N.E.A. Gets 9 Presidential Candidates' Responses
Affiliates of the National Education Association may hope to endorse a candidate for President based on the contenders' responses to an nea questionnaire released last week, but they will not get much guidance from the replies.
Each of the eight announced or likely Democratic candidates who completed the questionnaire took exception to at least one item on the union's federal legislative agenda. But none of those differences involved "major ballpark issues," said Kenneth F. Melley, the union's director of government relations and political affairs.
Among the expected Republican contenders, only Senator Robert Dole of Kansas completed the questionnaire. He refused, however, to fill out a checklist in which candidates were asked to "agree" or "disagree'' with the NEA's legislative goals. According to Mr. Dole, the issues "are not black and white ones that can be accurately answered in an 'agree or disagree' format."
The three-part questionnaire failed to seek directly the candidates' views on some of the most controversial issues in education, such as performance-based pay and competency testing for teachers--both of which have been strongly opposed by a number of state NEA affiliates.
Performance-based pay is "not a federal issue," Mr. Melley said in explaining the omission. He added that open-ended questions included in the questionnaire had given the candidates a chance to express their views on such issues. No candidate, however, chose to do so.
All eight Democrats said they agreed with the NEA on the need for "substantial" increases in federal funding for public education. They also joined the union in opposing tuition tax credits and vouchers for nonpublic schools, parental-choice options that would supplant or reduce funding for public education, and a proposed constitutional amendment designating English as the official U.S. language.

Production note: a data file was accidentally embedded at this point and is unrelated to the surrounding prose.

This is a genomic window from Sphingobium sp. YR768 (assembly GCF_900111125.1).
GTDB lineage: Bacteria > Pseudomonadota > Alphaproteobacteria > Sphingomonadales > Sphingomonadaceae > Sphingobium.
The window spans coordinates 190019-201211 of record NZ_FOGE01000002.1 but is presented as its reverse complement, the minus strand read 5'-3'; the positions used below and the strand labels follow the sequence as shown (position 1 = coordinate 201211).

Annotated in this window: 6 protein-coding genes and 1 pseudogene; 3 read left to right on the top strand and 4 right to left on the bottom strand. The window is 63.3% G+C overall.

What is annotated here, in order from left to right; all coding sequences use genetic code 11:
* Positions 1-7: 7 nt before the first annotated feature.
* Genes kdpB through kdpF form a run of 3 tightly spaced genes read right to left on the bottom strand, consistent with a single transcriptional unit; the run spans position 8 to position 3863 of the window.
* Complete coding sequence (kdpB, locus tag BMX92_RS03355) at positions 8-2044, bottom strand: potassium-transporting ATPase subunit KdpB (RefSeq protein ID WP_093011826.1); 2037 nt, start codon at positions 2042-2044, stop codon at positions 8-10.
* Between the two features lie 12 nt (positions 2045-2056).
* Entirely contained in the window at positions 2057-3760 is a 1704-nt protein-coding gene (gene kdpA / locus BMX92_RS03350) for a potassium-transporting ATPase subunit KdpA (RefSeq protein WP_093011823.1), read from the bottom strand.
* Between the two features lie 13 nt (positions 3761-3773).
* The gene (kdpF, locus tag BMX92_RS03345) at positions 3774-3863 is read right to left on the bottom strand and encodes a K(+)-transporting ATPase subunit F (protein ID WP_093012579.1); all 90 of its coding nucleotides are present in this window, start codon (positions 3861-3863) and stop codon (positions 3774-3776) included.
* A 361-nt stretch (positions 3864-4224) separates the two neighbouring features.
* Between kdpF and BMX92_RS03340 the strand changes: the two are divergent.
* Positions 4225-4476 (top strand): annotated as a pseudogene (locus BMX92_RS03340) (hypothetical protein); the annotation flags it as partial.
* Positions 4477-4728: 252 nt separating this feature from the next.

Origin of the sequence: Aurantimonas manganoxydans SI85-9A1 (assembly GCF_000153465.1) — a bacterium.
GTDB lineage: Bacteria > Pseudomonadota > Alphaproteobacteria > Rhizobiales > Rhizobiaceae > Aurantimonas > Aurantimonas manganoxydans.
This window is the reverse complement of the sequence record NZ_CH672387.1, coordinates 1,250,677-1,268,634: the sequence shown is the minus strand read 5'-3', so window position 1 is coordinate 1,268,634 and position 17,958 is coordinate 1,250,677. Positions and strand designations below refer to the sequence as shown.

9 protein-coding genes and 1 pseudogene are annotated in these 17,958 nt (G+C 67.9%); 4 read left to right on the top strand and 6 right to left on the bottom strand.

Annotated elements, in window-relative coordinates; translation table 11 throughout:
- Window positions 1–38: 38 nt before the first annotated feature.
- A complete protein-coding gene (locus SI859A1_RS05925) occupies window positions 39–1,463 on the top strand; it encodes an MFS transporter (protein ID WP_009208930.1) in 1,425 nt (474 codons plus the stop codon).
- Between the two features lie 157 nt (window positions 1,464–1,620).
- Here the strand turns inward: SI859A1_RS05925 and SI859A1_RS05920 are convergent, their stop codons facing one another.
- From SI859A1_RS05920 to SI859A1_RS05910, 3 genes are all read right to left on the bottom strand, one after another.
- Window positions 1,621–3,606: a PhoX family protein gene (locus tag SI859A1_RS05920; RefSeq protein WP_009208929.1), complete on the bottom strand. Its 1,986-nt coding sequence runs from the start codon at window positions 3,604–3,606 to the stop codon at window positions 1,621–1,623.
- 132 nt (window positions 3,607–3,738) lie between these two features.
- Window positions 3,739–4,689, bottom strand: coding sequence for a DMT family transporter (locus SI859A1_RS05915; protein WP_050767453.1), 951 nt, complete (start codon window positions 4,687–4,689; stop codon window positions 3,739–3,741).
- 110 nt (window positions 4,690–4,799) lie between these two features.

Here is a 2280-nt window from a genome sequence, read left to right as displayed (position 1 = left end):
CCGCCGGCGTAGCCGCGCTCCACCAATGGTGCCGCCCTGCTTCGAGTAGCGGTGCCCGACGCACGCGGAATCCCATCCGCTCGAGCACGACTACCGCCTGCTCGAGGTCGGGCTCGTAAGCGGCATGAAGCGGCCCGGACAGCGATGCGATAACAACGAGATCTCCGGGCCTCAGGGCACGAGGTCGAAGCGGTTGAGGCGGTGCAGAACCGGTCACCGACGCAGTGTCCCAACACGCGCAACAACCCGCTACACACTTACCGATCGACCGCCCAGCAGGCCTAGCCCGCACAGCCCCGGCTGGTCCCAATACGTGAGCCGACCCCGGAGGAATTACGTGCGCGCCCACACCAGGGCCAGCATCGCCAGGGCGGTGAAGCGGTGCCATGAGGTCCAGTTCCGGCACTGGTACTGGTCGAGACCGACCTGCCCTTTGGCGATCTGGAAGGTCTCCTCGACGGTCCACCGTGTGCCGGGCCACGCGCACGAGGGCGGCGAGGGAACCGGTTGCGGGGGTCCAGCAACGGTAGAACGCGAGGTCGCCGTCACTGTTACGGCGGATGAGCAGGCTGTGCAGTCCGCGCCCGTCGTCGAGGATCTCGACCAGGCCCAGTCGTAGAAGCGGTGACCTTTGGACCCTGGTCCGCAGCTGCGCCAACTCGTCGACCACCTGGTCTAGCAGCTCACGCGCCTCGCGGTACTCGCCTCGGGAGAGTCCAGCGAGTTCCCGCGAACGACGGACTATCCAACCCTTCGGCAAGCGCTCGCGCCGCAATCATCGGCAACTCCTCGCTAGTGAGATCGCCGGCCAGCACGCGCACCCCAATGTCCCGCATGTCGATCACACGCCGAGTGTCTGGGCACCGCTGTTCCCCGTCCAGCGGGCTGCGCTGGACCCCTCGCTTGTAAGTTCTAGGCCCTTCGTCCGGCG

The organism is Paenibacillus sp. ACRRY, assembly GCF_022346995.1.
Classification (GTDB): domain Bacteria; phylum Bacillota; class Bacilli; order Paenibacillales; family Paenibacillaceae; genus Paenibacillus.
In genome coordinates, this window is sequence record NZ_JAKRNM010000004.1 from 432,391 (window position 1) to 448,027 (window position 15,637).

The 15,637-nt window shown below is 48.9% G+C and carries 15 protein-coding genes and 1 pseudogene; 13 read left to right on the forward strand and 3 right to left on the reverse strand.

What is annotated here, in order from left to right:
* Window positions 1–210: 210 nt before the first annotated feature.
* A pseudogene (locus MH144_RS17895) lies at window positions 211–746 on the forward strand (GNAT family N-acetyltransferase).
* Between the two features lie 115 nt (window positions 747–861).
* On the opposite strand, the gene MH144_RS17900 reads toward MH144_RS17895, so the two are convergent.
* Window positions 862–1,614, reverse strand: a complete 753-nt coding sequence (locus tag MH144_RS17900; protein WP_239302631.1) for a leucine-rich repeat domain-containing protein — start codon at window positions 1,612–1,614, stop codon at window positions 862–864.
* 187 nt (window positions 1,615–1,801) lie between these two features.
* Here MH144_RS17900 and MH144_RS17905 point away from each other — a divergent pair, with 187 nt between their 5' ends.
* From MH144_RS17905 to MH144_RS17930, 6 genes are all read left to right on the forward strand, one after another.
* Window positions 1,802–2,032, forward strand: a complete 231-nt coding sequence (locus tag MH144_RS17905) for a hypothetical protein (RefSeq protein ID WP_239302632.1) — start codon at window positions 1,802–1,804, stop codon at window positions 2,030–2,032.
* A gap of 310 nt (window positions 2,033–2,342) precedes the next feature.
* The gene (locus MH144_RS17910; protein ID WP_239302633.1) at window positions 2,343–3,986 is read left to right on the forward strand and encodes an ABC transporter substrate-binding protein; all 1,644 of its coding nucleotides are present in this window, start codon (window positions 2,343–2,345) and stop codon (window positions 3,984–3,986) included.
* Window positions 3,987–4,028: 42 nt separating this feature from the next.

Seven of the eight--the exception being Representative Patricia Schroeder of Colorado--also completed a videotaped interview with Mary Hatwood Futrell, president of the NEA, last month. The union is still trying to schedule an interview with Ms. Schroeder.
To date, none of the Republican candidates has been interviewed. But Representative Jack F. Kemp of New York has agreed to be questioned Sept. 28.
Copies of the candidates' responses to the questionnaire and videotaped interviews were presented to the board of the nea's political-action committee last week and were mailed to the union's state affiliates.
State, regional, and local affiliates have been asked to hold hearings and discussions based on those materials and to report their members' views on a possible endorsement to the national office by early November.
On Dec. 3, at a meeting of the PAC board, Ms. Futrell will have the option of proposing that the union endorse one or more candidates in the Presidential primaries of either or both major parties. She could also recommend making a general endorsement of one candidate or no endorsement at all.
The union's board of directors is scheduled to meet the same day to consider the PAC's decision. A general endorsement would require the approval of delegates to the union's Representative Assembly.
The limited participation by Republican candidates in the union's endorsement process is not surprising. Since its first Presidential endorsement in 1976, the NEA has consistently supported Democratic candidates.
Mr. Melley argued, however, that the union is not a "single-party organization." Of its approximately 1.9 million members, he said, 600,000 have identified themselves as Republicans and 800,000 as Democrats. The remainder are either independents or have not stated a preference.
It is possible that the union would endorse a Republican, he said, but it cannot do so unless Republican candidates complete the union's process for scrutinizing the Presidential hopefuls.
Mr. Melley said the union's main contribution to candidates is in the form of active supporters. In 1984, for example, 340 NEA members were delegates or alternates to the national Democratic convention.
In addition, the NEA-PAC is expected to distribute some $4 million in contributions during the 1988 campaign, he said, making it the third-largest contributor to candidates of all national PACs.